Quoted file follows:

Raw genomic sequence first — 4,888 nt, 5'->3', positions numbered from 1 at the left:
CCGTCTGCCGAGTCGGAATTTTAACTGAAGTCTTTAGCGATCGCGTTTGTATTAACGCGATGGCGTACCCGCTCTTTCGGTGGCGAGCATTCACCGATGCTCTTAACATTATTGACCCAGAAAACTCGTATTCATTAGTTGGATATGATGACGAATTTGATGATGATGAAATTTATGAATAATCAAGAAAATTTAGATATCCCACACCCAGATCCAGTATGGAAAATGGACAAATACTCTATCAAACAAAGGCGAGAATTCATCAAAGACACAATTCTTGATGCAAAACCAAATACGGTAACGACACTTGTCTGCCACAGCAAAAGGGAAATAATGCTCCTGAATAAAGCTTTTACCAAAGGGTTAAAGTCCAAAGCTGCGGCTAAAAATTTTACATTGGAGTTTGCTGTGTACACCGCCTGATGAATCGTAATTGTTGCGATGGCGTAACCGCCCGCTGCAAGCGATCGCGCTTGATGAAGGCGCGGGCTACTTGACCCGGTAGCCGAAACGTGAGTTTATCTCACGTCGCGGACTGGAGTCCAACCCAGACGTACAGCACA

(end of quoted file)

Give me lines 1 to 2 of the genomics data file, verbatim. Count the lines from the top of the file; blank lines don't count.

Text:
Raw genomic sequence first — 4,888 nt, 5'->3', positions numbered from 1 at the left:
CCGTCTGCCGAGTCGGAATTTTAACTGAAGTCTTTAGCGATCGCGTTTGTATTAACGCGATGGCGTACCCGCTCTTTCGGTGGCGAGCATTCACCGATGCTCTTAACATTATTGACCCAGAAAACTCGTATTCATTAGTTGGATATGATGACGAATTTGATGATGATGAAATTTATGAATAATCAAGAAAATTTAGATATCCCACACCCAGATCCAGTATGGAAAATGGACAAATACTCTATCAAACAAAGGCGAGAATTCATCAAAGACACAATTCTTGATGCAAAACCAAATACGGTAACGACACTTGTCTGCCACAGCAAAAGGGAAATAATGCTCCTGAATAAAGCTTTTACCAAAGGGTTAAAGTCCAAAGCTGCGGCTAAAAATTTTACATTGGAGTTTGCTGTGTACACCGCCTGATGAATCGTAATTGTTGCGATGGCGTAACCGCCCGCTGCAAGCGATCGCGCTTGATGAAGGCGCGGGCTACTTGACCCGGTAGCCGAAACGTGAGTTTATCTCACGTCGCGGACTGGAGTCCAACCCAGACGTACAGCACA